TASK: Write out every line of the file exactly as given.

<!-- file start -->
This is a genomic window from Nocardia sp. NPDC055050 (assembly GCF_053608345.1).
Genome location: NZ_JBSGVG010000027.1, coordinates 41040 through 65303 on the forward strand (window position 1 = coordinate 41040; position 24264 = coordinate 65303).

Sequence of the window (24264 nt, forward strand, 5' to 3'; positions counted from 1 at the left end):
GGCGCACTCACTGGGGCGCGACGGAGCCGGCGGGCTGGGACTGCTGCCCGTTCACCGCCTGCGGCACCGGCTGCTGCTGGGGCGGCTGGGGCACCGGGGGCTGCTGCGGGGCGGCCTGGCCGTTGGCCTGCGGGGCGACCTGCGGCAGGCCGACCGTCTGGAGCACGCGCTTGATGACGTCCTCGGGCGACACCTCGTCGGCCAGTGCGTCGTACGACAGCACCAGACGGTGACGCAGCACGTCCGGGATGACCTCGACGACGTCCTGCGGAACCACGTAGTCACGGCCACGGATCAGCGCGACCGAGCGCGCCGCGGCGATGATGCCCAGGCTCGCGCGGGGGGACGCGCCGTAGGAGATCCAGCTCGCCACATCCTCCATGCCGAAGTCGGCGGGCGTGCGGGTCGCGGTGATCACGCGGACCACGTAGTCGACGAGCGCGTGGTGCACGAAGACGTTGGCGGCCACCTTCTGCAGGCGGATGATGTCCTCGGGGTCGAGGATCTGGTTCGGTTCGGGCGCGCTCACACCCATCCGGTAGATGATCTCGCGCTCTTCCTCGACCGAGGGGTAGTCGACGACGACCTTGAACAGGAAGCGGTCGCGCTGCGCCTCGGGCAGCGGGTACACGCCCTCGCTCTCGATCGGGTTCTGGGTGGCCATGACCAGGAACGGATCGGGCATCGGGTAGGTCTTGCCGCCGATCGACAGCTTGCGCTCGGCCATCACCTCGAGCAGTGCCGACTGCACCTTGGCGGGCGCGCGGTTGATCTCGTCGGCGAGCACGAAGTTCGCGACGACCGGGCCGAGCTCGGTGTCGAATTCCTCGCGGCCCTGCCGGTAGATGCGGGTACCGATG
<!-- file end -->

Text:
This is a genomic window from Nocardia sp. NPDC055050 (assembly GCF_053608345.1).
Genome location: NZ_JBSGVG010000027.1, coordinates 41040 through 65303 on the forward strand (window position 1 = coordinate 41040; position 24264 = coordinate 65303).

Sequence of the window (24264 nt, forward strand, 5' to 3'; positions counted from 1 at the left end):
GGCGCACTCACTGGGGCGCGACGGAGCCGGCGGGCTGGGACTGCTGCCCGTTCACCGCCTGCGGCACCGGCTGCTGCTGGGGCGGCTGGGGCACCGGGGGCTGCTGCGGGGCGGCCTGGCCGTTGGCCTGCGGGGCGACCTGCGGCAGGCCGACCGTCTGGAGCACGCGCTTGATGACGTCCTCGGGCGACACCTCGTCGGCCAGTGCGTCGTACGACAGCACCAGACGGTGACGCAGCACGTCCGGGATGACCTCGACGACGTCCTGCGGAACCACGTAGTCACGGCCACGGATCAGCGCGACCGAGCGCGCCGCGGCGATGATGCCCAGGCTCGCGCGGGGGGACGCGCCGTAGGAGATCCAGCTCGCCACATCCTCCATGCCGAAGTCGGCGGGCGTGCGGGTCGCGGTGATCACGCGGACCACGTAGTCGACGAGCGCGTGGTGCACGAAGACGTTGGCGGCCACCTTCTGCAGGCGGATGATGTCCTCGGGGTCGAGGATCTGGTTCGGTTCGGGCGCGCTCACACCCATCCGGTAGATGATCTCGCGCTCTTCCTCGACCGAGGGGTAGTCGACGACGACCTTGAACAGGAAGCGGTCGCGCTGCGCCTCGGGCAGCGGGTACACGCCCTCGCTCTCGATCGGGTTCTGGGTGGCCATGACCAGGAACGGATCGGGCATCGGGTAGGTCTTGCCGCCGATCGACAGCTTGCGCTCGGCCATCACCTCGAGCAGTGCCGACTGCACCTTGGCGGGCGCGCGGTTGATCTCGTCGGCGAGCACGAAGTTCGCGACGACCGGGCCGAGCTCGGTGTCGAATTCCTCGCGGCCCTGCCGGTAGATGCGGGTACCGATG